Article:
On June 1, 1905, plaintiff notified defendant in writing that he accepted the privilege of thirty days' extension, and elected to so extend the option.
On June 2, 1905, defendant notified plaintiff in writing that she declared the agreement terminated and withdrew the property from sale under said agreement, and she has ever since claimed that plaintiff has no right to purchase the property under said agreement. This claim has been made "in bad faith" and solely because the property has increased in value.
On June 29, 1905, plaintiff "notified the defendant . . . of his election to purchase said real estate, and duly tendered to and offered to pay her . . . in gold coin of the United States of America, said cash payment of thirty thousand dollars, but she refused the same and ever since has refused and now refuses the same." Plaintiff is and at all times has been able, willing, and ready to pay defendant said thirty thousand dollars.
On February 25, 1905, and on June 29, 1905, the fair market and reasonable value of the property was not in excess of one hundred thousand dollars. Such value has gradually increased. In January, 1906, it was one hundred and fifteen thousand dollars. Since January, 1906, it has increased in value at the rate of about one thousand dollars per month, being on August 5, 1908, one hundred and forty-seven thousand dollars.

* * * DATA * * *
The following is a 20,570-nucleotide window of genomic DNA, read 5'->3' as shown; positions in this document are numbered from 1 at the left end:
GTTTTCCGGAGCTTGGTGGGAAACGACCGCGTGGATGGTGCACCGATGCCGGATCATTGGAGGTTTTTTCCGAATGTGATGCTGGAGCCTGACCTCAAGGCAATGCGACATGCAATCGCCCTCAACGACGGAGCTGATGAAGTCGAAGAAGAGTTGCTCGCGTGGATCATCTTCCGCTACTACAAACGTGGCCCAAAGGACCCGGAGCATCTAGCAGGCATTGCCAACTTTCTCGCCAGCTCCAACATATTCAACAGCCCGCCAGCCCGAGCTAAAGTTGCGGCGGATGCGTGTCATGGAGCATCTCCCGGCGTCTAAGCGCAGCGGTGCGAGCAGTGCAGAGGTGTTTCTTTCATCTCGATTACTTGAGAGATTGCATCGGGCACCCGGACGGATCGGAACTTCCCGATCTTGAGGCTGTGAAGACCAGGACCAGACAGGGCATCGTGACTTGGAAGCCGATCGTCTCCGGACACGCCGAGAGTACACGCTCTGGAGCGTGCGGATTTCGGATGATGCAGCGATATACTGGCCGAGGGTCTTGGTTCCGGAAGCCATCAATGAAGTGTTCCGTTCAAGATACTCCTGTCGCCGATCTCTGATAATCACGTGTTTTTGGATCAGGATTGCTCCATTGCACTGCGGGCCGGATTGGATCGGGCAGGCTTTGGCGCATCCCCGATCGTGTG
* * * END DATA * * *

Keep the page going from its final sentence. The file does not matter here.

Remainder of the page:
Ever since February 25, 1905, defendant has been in possession of the property, either in person or by her tenants, receiving all the rents and income thereof, which are two hundred and sixty dollars a month.
Plaintiff "is and always has been ready, willing and able to fulfill the" terms of said option agreement.